The misunderstanding is based n the fact that a 1.5 sigma long term shift is normally applied when talking about six sigma. 3.4ppm defects equals 4.5 sigma without the long term shift.

Hope this helps

]]>Where do we get “Sigma Performance Levels – One to Six Sigma”

]]>Why six sigma is calculated in million only and not in billions?

]]>the tails should be 16% each side at 1-sigma

and 0.6ppm at 5-sigma, not 233ppm

I get these:

N NORM.DIST(N,0,1,TRUE) 1-this 2*1e6 x that

1 0.841344746 0.158655254 317310.5079

2 0.977249868 0.022750132 45500.2639

3 0.998650102 0.001349898 2699.796063

4 0.999968329 3.16712E-05 63.34248367

5 0.999999713 2.86652E-07 0.573303144

6 0.999999999 9.86588E-10 0.001973175

360,342 winning tickets of 1,800,000

odds of winning a top prize 1 in 600,000

odds of winning overall 1 in 5

so we can say that chances of winning a top prize jackpot is 2tickets per 1.2million sold.

now just quick rough estimate to calculate a value for ppm would be approx 1.8 ppm

so purchasing one colorado lottery scratch ticket, your odds of winning a top prize is 1.8 in 1million tickets, or 0.00018%.

now lets just say, if colorado lottery had a “Scratchology” department which is designated for the sole business of the scratch ticket games, and this was the only scratch game the colorado lottery offered at that time. now lets say they implimented and assembled a GreenBelt project team, gathered key metrics to calculate a DPMO score. lets say, they wanted to see what the DPMO is for the process of printing the scratch games, which consists of taking all the pre calculated data of how many tickets to be printed, and what information needs to be transferred on each individual ticket, with a covert and classified manner. now lets say they werent perfect, but were able to determine that the process has 3.1DMPO. A level 6Sigma quality production line.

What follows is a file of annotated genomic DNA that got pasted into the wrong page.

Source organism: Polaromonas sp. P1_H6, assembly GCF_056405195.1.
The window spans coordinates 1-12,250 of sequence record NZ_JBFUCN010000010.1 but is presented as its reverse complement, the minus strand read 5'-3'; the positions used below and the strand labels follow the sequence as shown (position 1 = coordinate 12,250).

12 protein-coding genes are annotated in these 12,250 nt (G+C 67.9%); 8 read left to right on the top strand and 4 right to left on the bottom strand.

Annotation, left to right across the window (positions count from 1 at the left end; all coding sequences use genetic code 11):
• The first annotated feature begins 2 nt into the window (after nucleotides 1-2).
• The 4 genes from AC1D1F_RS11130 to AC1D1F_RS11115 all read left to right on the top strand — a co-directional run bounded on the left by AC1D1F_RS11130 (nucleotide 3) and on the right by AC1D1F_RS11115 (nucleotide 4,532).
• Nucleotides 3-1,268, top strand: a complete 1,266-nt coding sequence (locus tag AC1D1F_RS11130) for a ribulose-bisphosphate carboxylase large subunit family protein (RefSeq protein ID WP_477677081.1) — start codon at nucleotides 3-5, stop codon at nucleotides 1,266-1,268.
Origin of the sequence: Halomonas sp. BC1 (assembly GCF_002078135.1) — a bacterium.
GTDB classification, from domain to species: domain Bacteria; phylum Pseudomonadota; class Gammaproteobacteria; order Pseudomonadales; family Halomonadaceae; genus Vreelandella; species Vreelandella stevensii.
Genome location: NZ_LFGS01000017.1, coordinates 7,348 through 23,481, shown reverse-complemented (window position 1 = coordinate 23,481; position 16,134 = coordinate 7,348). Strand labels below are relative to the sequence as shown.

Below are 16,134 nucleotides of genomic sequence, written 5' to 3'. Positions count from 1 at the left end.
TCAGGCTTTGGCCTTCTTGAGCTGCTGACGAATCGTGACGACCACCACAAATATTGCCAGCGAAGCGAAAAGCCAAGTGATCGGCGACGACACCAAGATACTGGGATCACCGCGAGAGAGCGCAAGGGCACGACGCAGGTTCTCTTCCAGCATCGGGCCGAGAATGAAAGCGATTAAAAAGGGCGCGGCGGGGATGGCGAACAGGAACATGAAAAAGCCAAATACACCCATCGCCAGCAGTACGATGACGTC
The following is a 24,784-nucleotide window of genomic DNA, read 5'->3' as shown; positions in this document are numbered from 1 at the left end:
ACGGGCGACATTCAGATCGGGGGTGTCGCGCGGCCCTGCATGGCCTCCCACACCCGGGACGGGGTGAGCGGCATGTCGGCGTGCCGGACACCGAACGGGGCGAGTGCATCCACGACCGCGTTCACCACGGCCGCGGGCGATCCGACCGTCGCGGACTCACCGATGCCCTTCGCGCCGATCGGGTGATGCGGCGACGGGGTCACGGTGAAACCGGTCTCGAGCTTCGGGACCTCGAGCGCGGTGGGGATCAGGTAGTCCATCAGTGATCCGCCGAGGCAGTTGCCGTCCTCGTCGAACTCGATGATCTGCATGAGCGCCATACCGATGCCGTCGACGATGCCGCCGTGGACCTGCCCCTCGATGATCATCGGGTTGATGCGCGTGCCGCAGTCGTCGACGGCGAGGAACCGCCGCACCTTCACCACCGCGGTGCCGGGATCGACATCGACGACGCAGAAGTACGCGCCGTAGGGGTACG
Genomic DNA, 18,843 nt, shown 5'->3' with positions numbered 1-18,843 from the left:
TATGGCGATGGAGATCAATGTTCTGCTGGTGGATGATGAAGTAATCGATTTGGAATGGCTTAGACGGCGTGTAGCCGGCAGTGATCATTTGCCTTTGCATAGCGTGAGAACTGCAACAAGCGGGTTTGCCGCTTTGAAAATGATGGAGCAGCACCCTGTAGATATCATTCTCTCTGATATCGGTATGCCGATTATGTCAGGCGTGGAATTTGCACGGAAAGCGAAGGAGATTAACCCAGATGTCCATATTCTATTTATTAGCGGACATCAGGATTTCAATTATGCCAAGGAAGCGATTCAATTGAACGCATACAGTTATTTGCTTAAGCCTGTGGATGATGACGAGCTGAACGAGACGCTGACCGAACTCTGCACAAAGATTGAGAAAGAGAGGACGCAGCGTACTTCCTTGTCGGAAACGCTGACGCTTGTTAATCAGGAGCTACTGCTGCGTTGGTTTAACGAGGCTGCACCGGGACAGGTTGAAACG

now is it correct to say that 3.1 tickets failed to print out of one million tickets printed.

i hope my interpretation of the above information makes sense, and for the most part correct.

Because what stood out to me, is how you gave the lottery odds as a perfect way to differentiate ppm from DPMO. But seeming how they are alike, but not the same, though do have common denominatating value of units, can these numbers used in tandem, or is one apple, the other orange.

if the DPMO figure was factual data, and not the random value i came up with for my perfect example, would it be safe to say, that a computerized production line that printed Colorado Lottery Scratch Game Tickets, did so with a 3.1DPMO, and level 6 excellent, and not just of good quality. and then add that this game not only looks beautiful but it also has a 1:5 overall winning odds, then odds of winning a top prize jackpot is a 1.8 ppm. is it safe to compare the ppm to DPMO, cause id say the printing process is extremely flawed if the DPMO exceeded the ppm of odds of winning yop prizes. if theres the chance that the defectedtickets that didnt print could actuallt be the top prize winners, and change the odds of winning to odds of losing.

]]>There is no fundamental law that dictates either

Air travel is approximately a 7 Sigma process ]]>

By counting defects per million you can judge the quality maturity of your process in units of one two three or six times the standard deviation (sigma).

1 2 3 6 sigma = 68% 95% 99.7% and 99.9999998% (percentage of total area under normal bell curve)

]]>6 means 99.9997 % good

and there are six [6] sigma levels not 3.

calculated as

[ defect units / (no. of oppertunities * no. of units) ] * 1,000,000

It means 99.99966 % data falls withing specification. so that 100-99.99966=0.00034% = 3.4 ppm

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